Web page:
Anti-tax group petitions trashed with union help
Tactic against Permanent Offense smacks of `dirty pool,' but probably not illegal, state officials say

Richard Roesler - Staff writer, Spokesman-Review

OLYMPIA , WA - 4/4/02_ It was the "liars" versus the "parasites" Wednesday, as the anti-tax group Permanent Offense cried foul over a union-led effort to request -- and presumably discard -- stacks of the group's blank petitions, clipboards, stickers and signs.

Permanent Offense, whose leaders include Spokane tax activists Jack and Mike Fagan, filed complaints with the Secretary of State, Attorney General and the state Public Disclosure Commission.

"We've caught the unions red-handed," said the group's Monte Benham, a Tri-Cities retiree. "They want their people to request these packets and then throw the petitions away."

"They're fraudulently trying to deplete our resources, which is right next to stealing," Jack Fagan said.

Their official complaint to Secretary of State Sam Reed was considerably hotter: "To us, these parasites in the public-employee unions are unapologetic, anti-First Amendment criminals," the group wrote.

Unapologetic is right, said the Washington State Labor Council. The group's political director, Diane McDaniel, sent out an e-mail two weeks ago urging people to request the packets as a way of draining Permanent Offense's resources.

It's a legitimate political tactic, she argued, against an initiative that would strip more money from critical government services.

In a statement Wednesday, McDaniel called Permanent Offense a group of "anti-tax zealots" who have lied about the impact of their previous anti-tax initiatives. She said the group's previous measures are leading to park and library closures, crumbling roads, skyrocketing ferry fares and layoffs among working families.

"The unions that comprise the Washington State Labor Council, AFL-CIO have asked us to oppose Initiative 776, the latest threat to our state and local governments from what's left of Tim Eyman's organization," McDaniel wrote. "The e-mail I sent out was part of that effort. Nothing in that e-mail violates any campaign laws or regulations."

She said she sent the e-mail to about 100 labor activists statewide. It was hardly a secret, she said -- she asked people to forward it to family members and co-workers.

"Your assistance is needed to help slow down and stop the collection of signatures for I-776, the Tim (Lieman) Eyman creation that would further weaken our state's transportation funding," her e-mail said.

She urged labor activists to request the group's "Patriot Packs," thick sheafs of documents that include 25 blank petitions.

"Don't use your union's mailing address," she wrote. "Too many requests to send to union halls will tip our hand."

Permanent Offense is racing a July 5 deadline to gather nearly 200,000 signatures to put their latest initiative on the ballot. Initiative 776 would hold down car licensing fees and cut some funding from a Puget Sound light-rail project.

"We can inflict some damage on their petition supply and their bank account if we all do our part," she wrote. "Please help us slow down and kill I-776."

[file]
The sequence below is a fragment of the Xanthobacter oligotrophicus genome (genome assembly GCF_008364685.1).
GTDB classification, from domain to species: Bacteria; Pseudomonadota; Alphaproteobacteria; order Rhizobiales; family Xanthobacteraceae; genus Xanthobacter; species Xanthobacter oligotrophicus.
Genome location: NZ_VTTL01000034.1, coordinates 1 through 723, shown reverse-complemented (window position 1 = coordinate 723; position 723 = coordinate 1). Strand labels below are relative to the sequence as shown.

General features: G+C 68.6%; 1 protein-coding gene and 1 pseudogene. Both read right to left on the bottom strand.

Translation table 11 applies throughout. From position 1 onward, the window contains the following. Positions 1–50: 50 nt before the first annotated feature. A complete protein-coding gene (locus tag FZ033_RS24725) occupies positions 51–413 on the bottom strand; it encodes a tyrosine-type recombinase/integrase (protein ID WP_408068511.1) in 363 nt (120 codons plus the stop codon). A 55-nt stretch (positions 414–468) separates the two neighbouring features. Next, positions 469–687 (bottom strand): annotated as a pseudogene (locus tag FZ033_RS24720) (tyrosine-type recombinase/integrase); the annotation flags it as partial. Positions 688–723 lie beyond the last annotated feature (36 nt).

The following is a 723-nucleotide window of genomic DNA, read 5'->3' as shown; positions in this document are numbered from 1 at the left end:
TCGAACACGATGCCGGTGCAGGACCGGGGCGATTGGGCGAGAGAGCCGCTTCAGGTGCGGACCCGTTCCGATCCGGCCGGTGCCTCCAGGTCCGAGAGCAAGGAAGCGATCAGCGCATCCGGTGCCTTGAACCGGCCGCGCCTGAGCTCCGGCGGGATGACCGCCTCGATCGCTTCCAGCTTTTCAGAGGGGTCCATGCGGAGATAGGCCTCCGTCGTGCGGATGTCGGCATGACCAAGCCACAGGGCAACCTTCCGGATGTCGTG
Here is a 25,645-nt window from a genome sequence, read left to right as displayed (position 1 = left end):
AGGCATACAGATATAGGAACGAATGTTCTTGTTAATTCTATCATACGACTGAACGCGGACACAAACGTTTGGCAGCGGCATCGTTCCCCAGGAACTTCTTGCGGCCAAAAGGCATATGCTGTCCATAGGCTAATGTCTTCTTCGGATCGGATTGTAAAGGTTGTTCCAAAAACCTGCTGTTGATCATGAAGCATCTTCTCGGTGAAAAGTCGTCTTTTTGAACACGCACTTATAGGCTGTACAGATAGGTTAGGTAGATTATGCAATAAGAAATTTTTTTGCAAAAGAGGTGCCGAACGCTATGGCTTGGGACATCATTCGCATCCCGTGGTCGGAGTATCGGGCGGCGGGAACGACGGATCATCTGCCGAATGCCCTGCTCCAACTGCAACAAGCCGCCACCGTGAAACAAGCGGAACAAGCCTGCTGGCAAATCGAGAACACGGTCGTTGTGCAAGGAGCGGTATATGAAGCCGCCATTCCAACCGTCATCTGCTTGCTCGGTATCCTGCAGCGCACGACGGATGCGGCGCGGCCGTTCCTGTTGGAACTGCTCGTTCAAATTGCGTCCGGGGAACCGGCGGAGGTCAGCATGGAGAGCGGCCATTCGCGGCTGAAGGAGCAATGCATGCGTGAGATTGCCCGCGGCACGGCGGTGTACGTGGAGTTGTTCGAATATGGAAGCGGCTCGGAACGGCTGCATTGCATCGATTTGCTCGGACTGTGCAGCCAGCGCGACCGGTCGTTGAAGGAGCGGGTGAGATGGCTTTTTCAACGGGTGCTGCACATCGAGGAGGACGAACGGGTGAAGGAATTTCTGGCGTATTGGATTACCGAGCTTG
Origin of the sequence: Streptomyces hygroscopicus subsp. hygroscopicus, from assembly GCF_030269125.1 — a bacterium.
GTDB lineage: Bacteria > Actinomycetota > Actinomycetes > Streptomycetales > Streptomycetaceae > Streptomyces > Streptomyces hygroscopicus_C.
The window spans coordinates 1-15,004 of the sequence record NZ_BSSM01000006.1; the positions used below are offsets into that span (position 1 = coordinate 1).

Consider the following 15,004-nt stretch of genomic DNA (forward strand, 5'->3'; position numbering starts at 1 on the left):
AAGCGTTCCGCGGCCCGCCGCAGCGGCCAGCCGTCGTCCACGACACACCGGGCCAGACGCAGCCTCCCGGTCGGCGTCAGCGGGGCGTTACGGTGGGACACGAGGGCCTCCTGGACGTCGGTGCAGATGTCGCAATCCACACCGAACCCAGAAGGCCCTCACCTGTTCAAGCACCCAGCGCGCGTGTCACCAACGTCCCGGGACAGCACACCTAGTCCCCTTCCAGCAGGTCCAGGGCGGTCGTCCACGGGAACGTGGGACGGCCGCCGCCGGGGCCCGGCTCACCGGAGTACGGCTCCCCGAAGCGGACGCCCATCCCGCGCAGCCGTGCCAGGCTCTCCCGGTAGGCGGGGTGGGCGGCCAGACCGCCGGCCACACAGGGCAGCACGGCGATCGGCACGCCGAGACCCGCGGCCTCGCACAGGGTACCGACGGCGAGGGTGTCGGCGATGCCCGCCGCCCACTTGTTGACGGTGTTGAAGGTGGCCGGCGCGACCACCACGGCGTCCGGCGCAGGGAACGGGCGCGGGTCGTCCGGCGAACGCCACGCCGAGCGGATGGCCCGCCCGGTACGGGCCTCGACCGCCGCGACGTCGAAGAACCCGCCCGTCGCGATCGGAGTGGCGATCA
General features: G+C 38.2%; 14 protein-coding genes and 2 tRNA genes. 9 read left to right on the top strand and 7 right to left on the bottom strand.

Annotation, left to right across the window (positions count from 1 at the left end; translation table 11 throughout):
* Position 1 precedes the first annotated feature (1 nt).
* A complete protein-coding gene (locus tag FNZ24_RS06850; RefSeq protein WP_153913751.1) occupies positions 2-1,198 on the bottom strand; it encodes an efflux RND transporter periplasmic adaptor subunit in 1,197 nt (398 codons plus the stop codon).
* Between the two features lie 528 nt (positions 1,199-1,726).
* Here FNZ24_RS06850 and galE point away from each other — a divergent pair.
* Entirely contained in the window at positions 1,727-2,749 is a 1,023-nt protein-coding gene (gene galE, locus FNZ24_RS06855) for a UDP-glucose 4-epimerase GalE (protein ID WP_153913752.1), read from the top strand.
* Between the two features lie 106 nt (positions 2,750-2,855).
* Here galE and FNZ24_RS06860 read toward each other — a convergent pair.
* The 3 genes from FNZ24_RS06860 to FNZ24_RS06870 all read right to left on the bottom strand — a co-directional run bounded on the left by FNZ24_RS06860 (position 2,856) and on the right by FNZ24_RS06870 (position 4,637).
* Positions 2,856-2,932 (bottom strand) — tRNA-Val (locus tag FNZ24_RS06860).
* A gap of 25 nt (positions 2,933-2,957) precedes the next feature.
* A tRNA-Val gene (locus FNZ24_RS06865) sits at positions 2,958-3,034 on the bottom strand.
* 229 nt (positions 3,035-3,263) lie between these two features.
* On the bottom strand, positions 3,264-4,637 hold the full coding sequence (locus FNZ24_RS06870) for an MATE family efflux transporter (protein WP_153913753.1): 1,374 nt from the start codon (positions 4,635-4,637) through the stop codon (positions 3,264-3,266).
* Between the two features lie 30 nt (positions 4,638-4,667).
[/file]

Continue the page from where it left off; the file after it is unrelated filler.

Other than the statement, McDaniel did not respond to requests for an interview.

One of those who received the e-mail was Chuck Jewell, a member of the Snohomish County Labor Council. He forwarded it to nine acquaintances, and, according to Jack Fagan, requested one of the packets himself.

"I just wanted to see the package and see what it was," Jewell said in a brief phone interview Wednesday. "And I, uh, no. I have no comment."

A spokesman for the labor council, David Groves, questioned the timing of Permanent Offense's complaints. The group's longtime frontman, Mukilteo watch dealer Eyman, admitted this winter that he'd diverted more than $200,000 in campaign donations to his private bank account -- and spent $45,000 -- while repeatedly denying that he was making money off the organization.

A two-month investigation by the state Public Disclosure Commission could be released as early as today. Groves said he wonders if Wednesday's complaints were timed to distract from the PDC's findings.

Groves also said the labor council consulted an attorney, who advised that McDaniel's letter didn't violate any law.

State officials seem to agree.

"It may be improper, but not illegal," said John Pearson, deputy director of elections at the Secretary of State's Office. "It's not the kind of thing you like to see adults in the political process engaged in."

Assistant Attorney General Jeff Even said it's illegal to interfere with a person gathering signatures, but the labor council's efforts are much less clear-cut.

"Obviously, it smacks of dirty pool," Even said.

"I can't think of it as any sort of violation," said Doug Ellis, spokesman for the Public Disclosure Commission. "If someone calls and asks for it (a packet of petition forms), they don't have to give it to him."

Michael Buckley, an assistant professor of government at Eastern Washington University, said such tactics are likely to encourage public cynicism about politics -- and that the publicity could backfire against the labor council.

"While these actions are not necessarily illegal, it really blemishes the organizations," he said. "It absolutely could blow up in their face."

Permanent Offense clearly hopes to capitalize on the leaked e-mail, sending excerpts to thousands of the group's supporters -- and to reporters statewide. The group said in a statement late Wednesday that it was being "inundated" with phone calls and e-mails from furious supporters.

"When it comes to motivating our supporters, our enemies are the best friends we ever had," the group said.


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